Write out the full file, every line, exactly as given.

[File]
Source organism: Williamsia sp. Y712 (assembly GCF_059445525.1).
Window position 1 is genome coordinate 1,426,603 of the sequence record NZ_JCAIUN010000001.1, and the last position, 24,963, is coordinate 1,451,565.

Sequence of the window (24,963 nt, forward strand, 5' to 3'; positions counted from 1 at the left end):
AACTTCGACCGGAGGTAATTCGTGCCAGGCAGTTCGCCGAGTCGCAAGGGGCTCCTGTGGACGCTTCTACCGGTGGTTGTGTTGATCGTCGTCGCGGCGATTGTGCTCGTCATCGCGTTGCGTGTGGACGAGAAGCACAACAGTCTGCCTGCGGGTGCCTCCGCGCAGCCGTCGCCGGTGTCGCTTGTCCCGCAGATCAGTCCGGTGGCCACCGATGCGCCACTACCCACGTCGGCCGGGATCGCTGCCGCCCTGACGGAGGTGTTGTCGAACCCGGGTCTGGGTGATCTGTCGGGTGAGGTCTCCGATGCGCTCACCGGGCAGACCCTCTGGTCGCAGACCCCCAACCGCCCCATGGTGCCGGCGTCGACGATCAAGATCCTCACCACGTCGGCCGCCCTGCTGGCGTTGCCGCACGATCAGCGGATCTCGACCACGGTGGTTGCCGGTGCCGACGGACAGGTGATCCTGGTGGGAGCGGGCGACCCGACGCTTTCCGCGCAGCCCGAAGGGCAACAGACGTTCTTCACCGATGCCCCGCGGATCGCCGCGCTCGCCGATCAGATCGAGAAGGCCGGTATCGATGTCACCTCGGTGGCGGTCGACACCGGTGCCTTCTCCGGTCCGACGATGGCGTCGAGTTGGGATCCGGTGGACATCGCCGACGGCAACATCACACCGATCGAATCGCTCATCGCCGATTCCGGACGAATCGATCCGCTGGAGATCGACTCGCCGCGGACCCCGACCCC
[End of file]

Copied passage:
Source organism: Williamsia sp. Y712 (assembly GCF_059445525.1).
Window position 1 is genome coordinate 1,426,603 of the sequence record NZ_JCAIUN010000001.1, and the last position, 24,963, is coordinate 1,451,565.

Sequence of the window (24,963 nt, forward strand, 5' to 3'; positions counted from 1 at the left end):
AACTTCGACCGGAGGTAATTCGTGCCAGGCAGTTCGCCGAGTCGCAAGGGGCTCCTGTGGACGCTTCTACCGGTGGTTGTGTTGATCGTCGTCGCGGCGATTGTGCTCGTCATCGCGTTGCGTGTGGACGAGAAGCACAACAGTCTGCCTGCGGGTGCCTCCGCGCAGCCGTCGCCGGTGTCGCTTGTCCCGCAGATCAGTCCGGTGGCCACCGATGCGCCACTACCCACGTCGGCCGGGATCGCTGCCGCCCTGACGGAGGTGTTGTCGAACCCGGGTCTGGGTGATCTGTCGGGTGAGGTCTCCGATGCGCTCACCGGGCAGACCCTCTGGTCGCAGACCCCCAACCGCCCCATGGTGCCGGCGTCGACGATCAAGATCCTCACCACGTCGGCCGCCCTGCTGGCGTTGCCGCACGATCAGCGGATCTCGACCACGGTGGTTGCCGGTGCCGACGGACAGGTGATCCTGGTGGGAGCGGGCGACCCGACGCTTTCCGCGCAGCCCGAAGGGCAACAGACGTTCTTCACCGATGCCCCGCGGATCGCCGCGCTCGCCGATCAGATCGAGAAGGCCGGTATCGATGTCACCTCGGTGGCGGTCGACACCGGTGCCTTCTCCGGTCCGACGATGGCGTCGAGTTGGGATCCGGTGGACATCGCCGACGGCAACATCACACCGATCGAATCGCTCATCGCCGATTCCGGACGAATCGATCCGCTGGAGATCGACTCGCCGCGGACCCCGACCCC